Connect with us


Arbitrary eye drop expiration dates increase waste, costs: Study



Arbitrary eye drop expiration dates increase waste, costs: Study

A study conducted by Mount Sinai Health System has found self-imposed use cessation dates (SUCDs) for ophthalmic eye drop bottles increased waste and costs compared to dates listed by the FDA.

Over six weeks, researchers at the New York-based health system collected discarded bottles from three of its ambulatory sites and recorded the amount of medication left in the bottle. 

According to the study, published July 1 in Ophthalmology, 72% of the medication remained in the bottle on average when SUCDs were followed. Comparatively, 91% of the discarded bottles would have been empty if providers adhered to FDA expiration dates.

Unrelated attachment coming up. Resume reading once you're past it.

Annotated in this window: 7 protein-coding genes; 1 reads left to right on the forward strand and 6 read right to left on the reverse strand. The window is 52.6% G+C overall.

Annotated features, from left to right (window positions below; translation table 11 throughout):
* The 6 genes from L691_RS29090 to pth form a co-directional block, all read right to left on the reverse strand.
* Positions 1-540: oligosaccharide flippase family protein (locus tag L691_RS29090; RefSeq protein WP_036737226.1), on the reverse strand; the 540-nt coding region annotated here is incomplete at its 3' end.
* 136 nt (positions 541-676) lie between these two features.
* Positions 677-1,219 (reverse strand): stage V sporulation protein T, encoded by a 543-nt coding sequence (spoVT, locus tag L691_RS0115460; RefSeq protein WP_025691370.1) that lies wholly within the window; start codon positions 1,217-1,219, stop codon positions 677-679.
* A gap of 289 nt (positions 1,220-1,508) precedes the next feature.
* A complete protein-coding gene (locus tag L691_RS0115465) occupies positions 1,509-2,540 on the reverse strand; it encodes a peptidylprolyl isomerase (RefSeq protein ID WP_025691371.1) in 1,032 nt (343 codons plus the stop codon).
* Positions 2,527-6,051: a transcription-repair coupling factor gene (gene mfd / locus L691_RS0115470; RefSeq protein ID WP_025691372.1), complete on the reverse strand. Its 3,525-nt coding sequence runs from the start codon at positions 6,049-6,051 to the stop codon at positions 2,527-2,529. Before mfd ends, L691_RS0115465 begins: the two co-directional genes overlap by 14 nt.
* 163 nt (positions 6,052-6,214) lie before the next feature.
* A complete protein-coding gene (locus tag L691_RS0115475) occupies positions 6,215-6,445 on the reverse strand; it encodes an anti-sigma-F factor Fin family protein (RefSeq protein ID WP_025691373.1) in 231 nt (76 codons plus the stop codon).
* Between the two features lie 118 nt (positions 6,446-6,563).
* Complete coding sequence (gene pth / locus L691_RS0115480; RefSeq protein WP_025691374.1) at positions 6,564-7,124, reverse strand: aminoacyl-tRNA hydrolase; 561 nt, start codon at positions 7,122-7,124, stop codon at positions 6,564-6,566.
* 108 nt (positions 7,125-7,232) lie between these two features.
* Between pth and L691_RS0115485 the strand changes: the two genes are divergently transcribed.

The study’s findings suggest following FDA guidelines could have reduced the number of discarded bottles by 72% and could have saved the three sites studied more than $80,000. 

“This important study helps guide our understanding of potential areas of waste that can be addressed in the eye care field,” study co-author James Tsai, MD, said in a July 1 news release from Mount Sinai. Dr. Tsai is the president of New York Eye and Ear Infirmary of Mount Sinai.

Continue Reading